Ivanka TrumpIvanka Trump may finally have a chance to make her mark in shaping American policy. Since formally joining her father’s administration, Ivanka Trump has yet to have any strong influence in making any major policy decisions, but that could all change with current plans to reform the American tax code.

Her efforts may work this time because of what she has learned on the job over the last seven months. What she’s doing is trying to make sure that reforms to federal income taxes include an expanded child tax credit, something she campaigned for during the 2016 election. How she is going about gaining support for her efforts has also changed, indicating that she could be successful this time around.

That change involves performing extensive outreach through private phone calls and meetings with top GOP lawmakers, which has already produced results. Senators Marco Rubio of Florida and Mike Lee of Utah are backing her efforts. Ivanka isn’t stopping there, however, as she is reaching out to prominent House Republicans, the U.S. Chamber of Commerce and the Heritage Foundation to garner more support. Another part of the effort is two dinners she’ll host at her home, one for Rubio and Lee, the other for House Republications to help cement support.

Ivanka Trump has previously operated in this manner when promoting STEM education and parental leave. She has been vocal about expanding the Child Tax credit as she feels giving parents more money while raising children will give them more flexibility in their lives while also helping them with the costs of care.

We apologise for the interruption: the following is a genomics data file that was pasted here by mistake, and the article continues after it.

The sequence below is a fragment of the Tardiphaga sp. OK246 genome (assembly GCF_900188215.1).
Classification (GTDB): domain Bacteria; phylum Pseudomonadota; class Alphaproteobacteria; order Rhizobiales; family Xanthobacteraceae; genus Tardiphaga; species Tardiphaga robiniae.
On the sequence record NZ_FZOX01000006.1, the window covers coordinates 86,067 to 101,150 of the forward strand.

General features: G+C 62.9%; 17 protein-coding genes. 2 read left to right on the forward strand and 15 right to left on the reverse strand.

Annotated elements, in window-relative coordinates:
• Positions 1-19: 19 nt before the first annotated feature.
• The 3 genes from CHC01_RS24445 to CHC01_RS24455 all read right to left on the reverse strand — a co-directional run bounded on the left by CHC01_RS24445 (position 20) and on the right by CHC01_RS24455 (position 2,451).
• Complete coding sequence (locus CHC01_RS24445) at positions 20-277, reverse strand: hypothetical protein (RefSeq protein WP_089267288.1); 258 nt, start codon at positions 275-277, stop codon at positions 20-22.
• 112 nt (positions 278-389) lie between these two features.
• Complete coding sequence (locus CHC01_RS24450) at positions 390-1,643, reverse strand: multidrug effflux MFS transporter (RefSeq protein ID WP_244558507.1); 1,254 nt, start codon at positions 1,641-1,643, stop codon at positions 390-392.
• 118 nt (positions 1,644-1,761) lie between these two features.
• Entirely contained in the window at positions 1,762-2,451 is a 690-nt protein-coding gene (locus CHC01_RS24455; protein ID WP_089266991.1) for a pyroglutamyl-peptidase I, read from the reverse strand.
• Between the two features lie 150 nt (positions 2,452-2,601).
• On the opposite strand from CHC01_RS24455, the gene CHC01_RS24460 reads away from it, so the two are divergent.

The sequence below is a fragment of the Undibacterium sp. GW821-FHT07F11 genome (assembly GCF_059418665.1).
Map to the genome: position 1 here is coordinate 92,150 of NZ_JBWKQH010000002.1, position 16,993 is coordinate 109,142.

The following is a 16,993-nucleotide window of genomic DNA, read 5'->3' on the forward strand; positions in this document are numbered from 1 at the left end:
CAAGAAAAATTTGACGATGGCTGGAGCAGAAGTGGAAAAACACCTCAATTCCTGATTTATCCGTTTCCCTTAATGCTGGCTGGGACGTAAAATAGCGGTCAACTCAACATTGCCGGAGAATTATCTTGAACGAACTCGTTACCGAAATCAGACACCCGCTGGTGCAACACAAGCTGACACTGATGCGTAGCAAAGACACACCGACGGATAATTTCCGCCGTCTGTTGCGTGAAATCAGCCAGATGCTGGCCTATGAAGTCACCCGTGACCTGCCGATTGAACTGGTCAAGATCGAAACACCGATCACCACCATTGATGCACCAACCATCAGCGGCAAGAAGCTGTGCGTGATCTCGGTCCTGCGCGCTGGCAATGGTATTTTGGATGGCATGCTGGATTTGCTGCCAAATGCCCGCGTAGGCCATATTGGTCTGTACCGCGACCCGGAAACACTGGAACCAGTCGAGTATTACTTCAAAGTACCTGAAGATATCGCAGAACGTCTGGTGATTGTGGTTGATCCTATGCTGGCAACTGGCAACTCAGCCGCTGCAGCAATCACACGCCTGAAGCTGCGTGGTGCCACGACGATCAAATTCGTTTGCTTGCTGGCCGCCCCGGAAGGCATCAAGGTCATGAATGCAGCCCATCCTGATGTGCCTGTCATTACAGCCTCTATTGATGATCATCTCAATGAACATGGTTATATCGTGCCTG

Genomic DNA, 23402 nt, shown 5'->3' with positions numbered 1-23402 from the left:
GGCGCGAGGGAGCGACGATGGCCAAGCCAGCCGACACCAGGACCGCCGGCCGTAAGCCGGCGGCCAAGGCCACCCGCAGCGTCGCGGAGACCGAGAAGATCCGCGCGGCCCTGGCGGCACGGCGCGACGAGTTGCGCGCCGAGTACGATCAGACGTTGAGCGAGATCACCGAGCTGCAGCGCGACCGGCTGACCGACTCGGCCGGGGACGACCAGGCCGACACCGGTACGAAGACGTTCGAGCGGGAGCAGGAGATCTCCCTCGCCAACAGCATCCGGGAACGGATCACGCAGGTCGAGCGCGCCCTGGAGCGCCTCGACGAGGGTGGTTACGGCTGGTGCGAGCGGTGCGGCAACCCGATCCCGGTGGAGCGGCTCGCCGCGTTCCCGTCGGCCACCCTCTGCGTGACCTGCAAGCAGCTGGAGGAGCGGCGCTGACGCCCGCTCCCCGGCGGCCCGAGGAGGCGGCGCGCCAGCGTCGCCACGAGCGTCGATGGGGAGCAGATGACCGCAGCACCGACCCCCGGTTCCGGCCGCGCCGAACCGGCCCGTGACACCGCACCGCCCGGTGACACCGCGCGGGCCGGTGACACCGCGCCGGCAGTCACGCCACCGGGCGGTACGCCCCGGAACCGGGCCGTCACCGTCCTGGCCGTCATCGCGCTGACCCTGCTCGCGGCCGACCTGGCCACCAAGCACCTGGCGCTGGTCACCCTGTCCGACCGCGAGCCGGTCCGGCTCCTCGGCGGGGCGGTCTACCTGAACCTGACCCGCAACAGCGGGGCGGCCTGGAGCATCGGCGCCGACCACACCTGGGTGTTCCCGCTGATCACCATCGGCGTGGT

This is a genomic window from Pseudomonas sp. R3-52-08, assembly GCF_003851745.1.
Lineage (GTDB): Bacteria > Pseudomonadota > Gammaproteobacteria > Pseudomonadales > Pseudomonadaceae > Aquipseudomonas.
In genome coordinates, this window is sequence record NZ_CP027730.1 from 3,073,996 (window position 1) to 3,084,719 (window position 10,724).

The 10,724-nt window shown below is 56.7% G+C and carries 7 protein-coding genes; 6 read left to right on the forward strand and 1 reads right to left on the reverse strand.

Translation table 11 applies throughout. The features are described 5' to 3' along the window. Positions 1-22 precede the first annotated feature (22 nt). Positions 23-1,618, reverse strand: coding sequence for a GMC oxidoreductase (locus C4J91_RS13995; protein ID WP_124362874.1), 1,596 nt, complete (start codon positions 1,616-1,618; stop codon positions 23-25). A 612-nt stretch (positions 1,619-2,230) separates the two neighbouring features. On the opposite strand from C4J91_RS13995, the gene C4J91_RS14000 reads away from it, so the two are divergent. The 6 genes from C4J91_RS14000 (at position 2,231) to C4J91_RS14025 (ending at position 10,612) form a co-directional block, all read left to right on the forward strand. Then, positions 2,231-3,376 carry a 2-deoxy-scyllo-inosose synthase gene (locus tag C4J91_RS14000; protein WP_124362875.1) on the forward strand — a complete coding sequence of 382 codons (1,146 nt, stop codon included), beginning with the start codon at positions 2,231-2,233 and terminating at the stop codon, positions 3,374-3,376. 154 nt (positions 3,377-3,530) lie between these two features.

The consensus among conservative policy experts is that Trump is attempting to push through a version of the child care tax credit that will satisfy orthodox Republicans yet still pass in Congress. Michael Strain of the American Economic Institute has indicated that any Republican tax plan would have included some kind of expanded child tax credit.

Ivanka Trump’s detractors say this is another instance of her promoting pro-female and pro-family issues while producing little or no substance. Along those lines, the Center for American Progress recently gave her failing marks on issues concerning women and families. Neera Tanden, president of the left-leaning organization, pointed out that the Trump administration’s recent rollback on the Obama-era mandate requiring most employers to pay for contraception as part of their health care plans is another indication that the current administration is not favorable towards women. Analysis of issues from equal pay to paid leave, Tanden said, indicate the Trump administration is regressive on women’s issues and that Ivanka Trump hasn’t been much of a voice.

Ivanka Trump’s original idea called for tax deductions for formal child care arrangements, but those on the far right and far left hated the idea because it was geared towards more wealthier families using daycare settings. KaraMcKee of the Domestic Policy Council and Shahira Knight of the National Economic Council helped Trump move toward increasing the amount of credit and widening eligibility for the child tax credit. In addition, Marc Short and Paul Teller, two staffers from the legislative affairs office with significant conservative ties, have helped her with considerable outreach throughout Washington.

Despite such progress, that doesn’t mean that Ivanka Trump’s expanded child tax credit proposal will survive a tax code overhaul. Most lawmakers are not concerned with the issue in the same way that they are concerned with lowering the tax rate. An expansion of the credit would be expensive, an issue that lawmakers don’t want to face when they are considering cost-cutting efforts. Groups supporting the child tax credit expansion have welcomed Ivanka Trump’s involvement, saying the effort indicates that the issue will remain on the White House radar.

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